I have no idea how many hours I spent driving, photographing, researching and writing. It's probably best that way. If I could divide any income to be derived from this venture by the number of hours invested, I would certainly be in violation of minimum wage laws. But no one with any sense undertakes a project such as this for money. Nor do they do it for fame. Neither is a likely outcome. So what causes someone to do this? For me, and I suspect for others, the reason is quite simple: a love for the work of Charles and Henry Greene, a profound respect for their many accomplishments and a desire to share the beauty and inspiration with others. I can't imagine any other professional circumstance for which I would drive 1550 miles in a day and a half. The fact is, despite the long hours and bleary eyes, I loved every minute of it.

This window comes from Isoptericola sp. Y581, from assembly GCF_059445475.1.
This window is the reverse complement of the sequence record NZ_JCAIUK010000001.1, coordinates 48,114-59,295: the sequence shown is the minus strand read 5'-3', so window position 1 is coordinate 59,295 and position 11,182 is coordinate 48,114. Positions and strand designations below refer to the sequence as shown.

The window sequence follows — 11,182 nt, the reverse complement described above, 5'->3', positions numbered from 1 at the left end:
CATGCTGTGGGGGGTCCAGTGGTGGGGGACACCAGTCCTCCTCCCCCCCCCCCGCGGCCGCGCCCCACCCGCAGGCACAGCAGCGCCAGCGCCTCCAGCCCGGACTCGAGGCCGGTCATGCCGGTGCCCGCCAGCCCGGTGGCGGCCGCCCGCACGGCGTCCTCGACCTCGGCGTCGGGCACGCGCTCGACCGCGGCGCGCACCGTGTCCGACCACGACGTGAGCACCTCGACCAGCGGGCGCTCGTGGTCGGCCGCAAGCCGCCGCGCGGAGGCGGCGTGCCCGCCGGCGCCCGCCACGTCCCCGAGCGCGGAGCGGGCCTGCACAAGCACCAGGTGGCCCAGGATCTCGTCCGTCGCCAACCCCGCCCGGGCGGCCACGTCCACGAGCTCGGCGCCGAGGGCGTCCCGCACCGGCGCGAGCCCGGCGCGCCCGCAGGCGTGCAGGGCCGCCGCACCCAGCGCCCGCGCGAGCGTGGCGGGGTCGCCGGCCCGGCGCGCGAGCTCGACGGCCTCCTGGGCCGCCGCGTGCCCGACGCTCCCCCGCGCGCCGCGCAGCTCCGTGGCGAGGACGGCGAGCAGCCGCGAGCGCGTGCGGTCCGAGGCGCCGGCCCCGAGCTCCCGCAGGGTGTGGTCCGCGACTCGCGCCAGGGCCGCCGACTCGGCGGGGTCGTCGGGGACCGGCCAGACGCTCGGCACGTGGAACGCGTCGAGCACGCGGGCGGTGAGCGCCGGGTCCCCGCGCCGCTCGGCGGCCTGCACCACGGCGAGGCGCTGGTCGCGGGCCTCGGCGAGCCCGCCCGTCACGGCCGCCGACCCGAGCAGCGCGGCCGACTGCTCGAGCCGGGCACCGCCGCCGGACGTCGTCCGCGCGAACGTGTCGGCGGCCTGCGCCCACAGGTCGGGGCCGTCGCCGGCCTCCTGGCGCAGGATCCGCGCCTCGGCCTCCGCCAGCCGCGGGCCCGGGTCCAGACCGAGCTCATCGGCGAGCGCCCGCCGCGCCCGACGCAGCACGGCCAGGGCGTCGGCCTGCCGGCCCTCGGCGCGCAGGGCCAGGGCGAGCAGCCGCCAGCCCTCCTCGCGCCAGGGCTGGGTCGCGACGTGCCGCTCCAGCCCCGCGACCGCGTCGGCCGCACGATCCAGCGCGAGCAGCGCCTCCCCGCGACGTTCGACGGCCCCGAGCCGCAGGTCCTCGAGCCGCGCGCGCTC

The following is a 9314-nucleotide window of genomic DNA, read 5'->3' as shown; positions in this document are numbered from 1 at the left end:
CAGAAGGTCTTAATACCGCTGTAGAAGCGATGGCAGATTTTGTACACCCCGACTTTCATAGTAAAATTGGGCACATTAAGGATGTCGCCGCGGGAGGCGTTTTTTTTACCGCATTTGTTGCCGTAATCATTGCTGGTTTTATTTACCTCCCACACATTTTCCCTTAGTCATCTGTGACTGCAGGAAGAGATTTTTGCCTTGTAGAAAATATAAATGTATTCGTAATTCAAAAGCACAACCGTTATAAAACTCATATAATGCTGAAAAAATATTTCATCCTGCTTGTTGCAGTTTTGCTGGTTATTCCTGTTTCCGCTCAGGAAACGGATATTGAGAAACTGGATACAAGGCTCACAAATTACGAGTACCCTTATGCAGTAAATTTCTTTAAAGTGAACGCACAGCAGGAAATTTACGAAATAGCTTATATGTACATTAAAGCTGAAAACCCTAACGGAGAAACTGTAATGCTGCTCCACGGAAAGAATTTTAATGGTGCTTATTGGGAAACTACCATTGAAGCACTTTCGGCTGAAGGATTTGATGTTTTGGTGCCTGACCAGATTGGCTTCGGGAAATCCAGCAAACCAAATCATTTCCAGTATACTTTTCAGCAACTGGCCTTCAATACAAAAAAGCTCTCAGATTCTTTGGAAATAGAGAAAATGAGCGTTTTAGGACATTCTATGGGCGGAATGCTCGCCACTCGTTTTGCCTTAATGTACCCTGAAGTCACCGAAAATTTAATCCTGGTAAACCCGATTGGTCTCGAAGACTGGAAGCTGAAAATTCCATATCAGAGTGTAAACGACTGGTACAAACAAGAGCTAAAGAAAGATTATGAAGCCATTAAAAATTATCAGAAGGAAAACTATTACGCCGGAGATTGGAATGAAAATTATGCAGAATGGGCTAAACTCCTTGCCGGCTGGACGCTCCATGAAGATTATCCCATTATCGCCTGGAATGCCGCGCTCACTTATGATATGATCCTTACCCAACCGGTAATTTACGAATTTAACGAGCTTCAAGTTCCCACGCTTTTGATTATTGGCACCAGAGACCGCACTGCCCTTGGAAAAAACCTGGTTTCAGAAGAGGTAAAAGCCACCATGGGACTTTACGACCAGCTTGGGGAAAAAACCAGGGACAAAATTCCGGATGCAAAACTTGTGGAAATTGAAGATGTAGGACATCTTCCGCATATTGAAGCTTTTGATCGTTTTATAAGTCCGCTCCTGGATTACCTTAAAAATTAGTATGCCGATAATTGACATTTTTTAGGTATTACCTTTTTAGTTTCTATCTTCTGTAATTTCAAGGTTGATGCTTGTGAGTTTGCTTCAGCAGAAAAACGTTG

There are many ways to label the last two years, the time during which I've worked on this book. They have been a tremendous learning experience. To be sure, they have been a lot of hard work. However, the way I think about these years is that they have been a genuine privilege. It has been a privilege to meet so many wonderful people. Without exception, every homeowner, curator, registrar, librarian and staff member has been gracious and generous. It has been a privilege to work with my editor, David Thiel. His enthusiasm for this book, and his willingness to compromise in pursuit of an uncompromised result, has made this process a pleasure. It has been a privilege to share this experience with those brave enough to undertake to read this, the end result of these years. Foremost, however, is the privilege of witnessing firsthand the incredible houses and furniture designed by Charles and Henry Greene.
Anyone who has read this far must understand that this is not a critical work. It was never my purpose to turn an impartial eye toward Greene & Greene, to evaluate their output objectively. I am a convert, an unabashed zealot. Though not generally given to proselytizing, I embarked on a crusade, albeit one with a modest goal. If a few readers gain an appreciation for the work of the Greenes through this book then the effort will have been entirely rewarding.